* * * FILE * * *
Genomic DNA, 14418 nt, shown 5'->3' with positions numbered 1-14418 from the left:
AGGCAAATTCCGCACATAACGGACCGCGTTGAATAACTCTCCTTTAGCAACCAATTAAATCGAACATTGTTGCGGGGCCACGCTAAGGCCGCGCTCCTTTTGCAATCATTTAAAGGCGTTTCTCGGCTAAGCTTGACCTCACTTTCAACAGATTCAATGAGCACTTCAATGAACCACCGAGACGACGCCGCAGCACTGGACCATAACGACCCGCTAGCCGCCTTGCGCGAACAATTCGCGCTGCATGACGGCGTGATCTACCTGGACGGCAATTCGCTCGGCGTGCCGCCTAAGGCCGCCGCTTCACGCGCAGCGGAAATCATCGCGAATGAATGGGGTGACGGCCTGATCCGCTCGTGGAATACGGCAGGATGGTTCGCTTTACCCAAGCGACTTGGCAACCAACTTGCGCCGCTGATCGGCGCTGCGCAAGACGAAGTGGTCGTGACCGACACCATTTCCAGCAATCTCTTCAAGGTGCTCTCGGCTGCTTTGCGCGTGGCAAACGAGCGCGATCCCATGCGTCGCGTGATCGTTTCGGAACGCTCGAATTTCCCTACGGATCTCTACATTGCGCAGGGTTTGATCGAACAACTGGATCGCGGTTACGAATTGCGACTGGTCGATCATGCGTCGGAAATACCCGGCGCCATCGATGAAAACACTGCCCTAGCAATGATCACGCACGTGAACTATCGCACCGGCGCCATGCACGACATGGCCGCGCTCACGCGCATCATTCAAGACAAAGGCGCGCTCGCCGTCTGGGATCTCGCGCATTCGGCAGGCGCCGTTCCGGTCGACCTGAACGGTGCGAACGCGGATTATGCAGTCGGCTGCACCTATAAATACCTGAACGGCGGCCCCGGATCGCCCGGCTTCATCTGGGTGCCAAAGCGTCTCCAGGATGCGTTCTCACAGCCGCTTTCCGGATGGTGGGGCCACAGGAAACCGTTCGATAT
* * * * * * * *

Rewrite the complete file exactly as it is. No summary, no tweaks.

Genomic DNA, 14418 nt, shown 5'->3' with positions numbered 1-14418 from the left:
AGGCAAATTCCGCACATAACGGACCGCGTTGAATAACTCTCCTTTAGCAACCAATTAAATCGAACATTGTTGCGGGGCCACGCTAAGGCCGCGCTCCTTTTGCAATCATTTAAAGGCGTTTCTCGGCTAAGCTTGACCTCACTTTCAACAGATTCAATGAGCACTTCAATGAACCACCGAGACGACGCCGCAGCACTGGACCATAACGACCCGCTAGCCGCCTTGCGCGAACAATTCGCGCTGCATGACGGCGTGATCTACCTGGACGGCAATTCGCTCGGCGTGCCGCCTAAGGCCGCCGCTTCACGCGCAGCGGAAATCATCGCGAATGAATGGGGTGACGGCCTGATCCGCTCGTGGAATACGGCAGGATGGTTCGCTTTACCCAAGCGACTTGGCAACCAACTTGCGCCGCTGATCGGCGCTGCGCAAGACGAAGTGGTCGTGACCGACACCATTTCCAGCAATCTCTTCAAGGTGCTCTCGGCTGCTTTGCGCGTGGCAAACGAGCGCGATCCCATGCGTCGCGTGATCGTTTCGGAACGCTCGAATTTCCCTACGGATCTCTACATTGCGCAGGGTTTGATCGAACAACTGGATCGCGGTTACGAATTGCGACTGGTCGATCATGCGTCGGAAATACCCGGCGCCATCGATGAAAACACTGCCCTAGCAATGATCACGCACGTGAACTATCGCACCGGCGCCATGCACGACATGGCCGCGCTCACGCGCATCATTCAAGACAAAGGCGCGCTCGCCGTCTGGGATCTCGCGCATTCGGCAGGCGCCGTTCCGGTCGACCTGAACGGTGCGAACGCGGATTATGCAGTCGGCTGCACCTATAAATACCTGAACGGCGGCCCCGGATCGCCCGGCTTCATCTGGGTGCCAAAGCGTCTCCAGGATGCGTTCTCACAGCCGCTTTCCGGATGGTGGGGCCACAGGAAACCGTTCGATAT